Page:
On the first question - why is it important to couple Jesus intimately with God as both divine and human - Dorothy Sayers makes the important point that
"If Christ was only a man, then he is entirely irrelevant to any thought about God; if He is only God, then He is entirely irrelevant to any experience of human life".
The thesis is as follows:-
1) Man is in a condition of helplessness in that he is aware of an abstract state to which he is constantly striving, but which he is unable to attain.
2) Man’s basic modus operandi is lacking in some way. The possibility of self regeneration is out of reach.
3) We do not understand how we are self-reflective creatures with a sense of identity – personhood.
4) The body – in particular the nervous system – is the expressive vehicle of something beyond our understanding and control. We are the inadequate manifestation of personhood. 5) God is person. The only way in which God can express himself in human kind is to become human and accept bodily limitations so that they might be made perfect. This God did in the figure of Jesus.
6) Jesus Christ’s achievement is that of "tuning", "bending", making available to humanity the spirit of divine personality of God. Jesus’ personal experience becomes transferable. There are now new "origins of thought" possible and fresh experiences of "illuminating newness" because God has experienced (created) them in Jesus Christ.
3. The past is redeemed
We come to remember the bad times exempt, to a large degree, of pain. One might even say that there is a peculiar sense of sober well-being to be derived from contemplation of the past, even events which at the time were painful.
Time is a wonderful healer, and the reason is, I suspect, that feelings are transient. We are able to memorize events pictorially and factually. What we cannot do so vividly is retrieve the pain and emotional anguish initially experienced, and in this we are blessed.
Dorothy Sayers writes about man’s present state, evicted from Eden but reinstated – Paradise regained. But, she notes,
"not quite as it would have been if Adam had never wished to know good and evil, for with God nothing is ever lost or wasted. The innocence is now enriched by all the bitter experience; the evil is not simply blotted out, it is redeemed".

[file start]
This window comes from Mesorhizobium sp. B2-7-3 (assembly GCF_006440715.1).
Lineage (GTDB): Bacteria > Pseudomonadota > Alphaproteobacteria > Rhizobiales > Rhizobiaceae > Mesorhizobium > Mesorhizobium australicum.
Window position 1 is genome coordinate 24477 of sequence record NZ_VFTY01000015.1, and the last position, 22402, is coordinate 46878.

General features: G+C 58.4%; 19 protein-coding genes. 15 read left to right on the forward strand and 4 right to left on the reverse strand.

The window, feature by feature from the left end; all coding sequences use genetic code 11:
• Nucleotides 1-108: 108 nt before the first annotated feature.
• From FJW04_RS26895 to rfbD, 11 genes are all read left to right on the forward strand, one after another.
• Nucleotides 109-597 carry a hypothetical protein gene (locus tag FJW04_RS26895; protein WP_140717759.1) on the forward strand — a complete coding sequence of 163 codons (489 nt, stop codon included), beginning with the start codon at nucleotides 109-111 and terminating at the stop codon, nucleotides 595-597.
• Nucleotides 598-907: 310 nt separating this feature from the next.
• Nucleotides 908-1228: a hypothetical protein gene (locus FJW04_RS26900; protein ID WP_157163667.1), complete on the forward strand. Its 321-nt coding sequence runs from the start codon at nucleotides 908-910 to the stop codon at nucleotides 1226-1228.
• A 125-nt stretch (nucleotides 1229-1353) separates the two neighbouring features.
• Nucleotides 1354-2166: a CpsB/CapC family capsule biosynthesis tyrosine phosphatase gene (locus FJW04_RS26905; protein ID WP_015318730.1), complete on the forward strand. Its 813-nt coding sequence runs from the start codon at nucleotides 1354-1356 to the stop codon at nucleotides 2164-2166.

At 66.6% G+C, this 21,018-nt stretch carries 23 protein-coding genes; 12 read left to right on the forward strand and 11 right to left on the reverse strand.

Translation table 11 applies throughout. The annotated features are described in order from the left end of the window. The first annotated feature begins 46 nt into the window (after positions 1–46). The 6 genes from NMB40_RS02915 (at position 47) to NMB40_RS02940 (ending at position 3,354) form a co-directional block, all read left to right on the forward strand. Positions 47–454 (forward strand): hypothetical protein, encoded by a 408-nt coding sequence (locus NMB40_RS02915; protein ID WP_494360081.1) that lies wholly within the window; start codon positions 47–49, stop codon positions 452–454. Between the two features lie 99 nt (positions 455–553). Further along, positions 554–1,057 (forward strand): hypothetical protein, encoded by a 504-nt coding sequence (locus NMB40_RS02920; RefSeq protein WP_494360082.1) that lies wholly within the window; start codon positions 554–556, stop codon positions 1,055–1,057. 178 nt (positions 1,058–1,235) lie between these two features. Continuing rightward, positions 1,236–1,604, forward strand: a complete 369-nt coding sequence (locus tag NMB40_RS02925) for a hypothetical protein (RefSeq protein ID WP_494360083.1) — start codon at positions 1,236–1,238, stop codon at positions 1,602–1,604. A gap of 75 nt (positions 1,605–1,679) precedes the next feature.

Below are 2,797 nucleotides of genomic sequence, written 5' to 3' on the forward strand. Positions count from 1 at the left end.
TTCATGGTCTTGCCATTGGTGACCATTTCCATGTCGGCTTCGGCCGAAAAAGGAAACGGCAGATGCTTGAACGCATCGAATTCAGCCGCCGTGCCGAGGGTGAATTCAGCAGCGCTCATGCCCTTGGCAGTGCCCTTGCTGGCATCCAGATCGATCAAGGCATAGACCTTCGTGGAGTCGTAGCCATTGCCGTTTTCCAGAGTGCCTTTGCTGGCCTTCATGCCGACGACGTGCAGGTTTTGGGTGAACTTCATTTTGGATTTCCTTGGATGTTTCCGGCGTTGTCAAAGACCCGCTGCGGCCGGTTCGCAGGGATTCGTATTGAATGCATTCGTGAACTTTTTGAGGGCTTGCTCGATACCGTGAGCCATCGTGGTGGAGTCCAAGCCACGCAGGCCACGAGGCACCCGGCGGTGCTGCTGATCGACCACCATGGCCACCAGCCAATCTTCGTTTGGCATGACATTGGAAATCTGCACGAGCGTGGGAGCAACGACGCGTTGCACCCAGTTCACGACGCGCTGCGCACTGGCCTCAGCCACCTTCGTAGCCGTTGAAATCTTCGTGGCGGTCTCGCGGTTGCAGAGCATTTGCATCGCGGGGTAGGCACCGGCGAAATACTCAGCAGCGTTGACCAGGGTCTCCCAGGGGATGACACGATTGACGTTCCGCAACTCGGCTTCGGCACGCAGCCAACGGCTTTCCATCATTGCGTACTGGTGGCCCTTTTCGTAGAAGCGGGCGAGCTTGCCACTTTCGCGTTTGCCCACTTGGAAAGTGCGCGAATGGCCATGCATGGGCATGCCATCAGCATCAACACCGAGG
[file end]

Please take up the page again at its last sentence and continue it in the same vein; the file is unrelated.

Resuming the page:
"The innocence is enriched". Is this what I tried to express above – a peculiar sense of well-being? In what sense has all the bitter experience been enriched and sanctified? Certainly we are different persons for being subjected to pain, but in what sense different? Is it that we have been humbled by the experience yet somehow raised in triumph? Perhaps every experience of bitterness is like a foretaste of death – a part of us knows loss, but the loss is made good. In fact it is almost as though we are over compensated. When the ego is reduced and we can find it in us to part graciously with that loss, God, it seems, fills that vacuum with something of Himself which we come to recognise
as an acquisition of infinite worth.
This, surely, is the deep meaning of redemption. It is a personal transaction that takes place between the self and God. Loss of part of self is always painful. The sustained loss and pain may be met with bitterness and rage in which case we merely compound the loss and pain. The prerequisite for redemption is the desire for rebirth; a new beginning. The Book of Common Prayer phrase for this predisposition is : "a humble and a contrite heart". To want and to need God urgently to fill our aching spiritual void is all the invitation God requires. The paradise regained is richer and fuller than the original Eden.
UNCROWNED BY JOY
The joy in every gliding, chirruping bird
Is God’s joy, not the bird’s.
The frenzied chase that wins the rat
Is God’s zest, not the cat’s.
In salmon’s leap, and gannet’s dive
Not bird, nor fish, but God’s alive.
A tiny child in nose-high grass,
Watching painted-ladies pass,
Gives God, and not itself, the crown,
Since self’s a stuff it neither knows nor owns.
The man who, in his memory’s eye
Sees the child uncrowned by joy,
Weeps to be that child again
And in his sorrowing self perceives
The garden Adam sought in vain.
The second Adam seeks our sorrowing selves;
Can rescue them from where old Adam delves.
I was brought up in the Anglican tradition of "high church" and was encouraged to go regularly to Confession. I was very much under the shadow of a fall/redemption theology. Christianity was for me moralistic and I was made conscious of a universal tendency for mankind to sink to depravity rather than to rise to divinity. This more than anything else created in me a violent reaction in my late teens to an essentially guilt-ridden religion ruled over by a punitive God. It took me a decade before I was able to re-approach Christianity with a fresh perspective. This came in the form of an identification of "new life" with the redemptive act of Christ.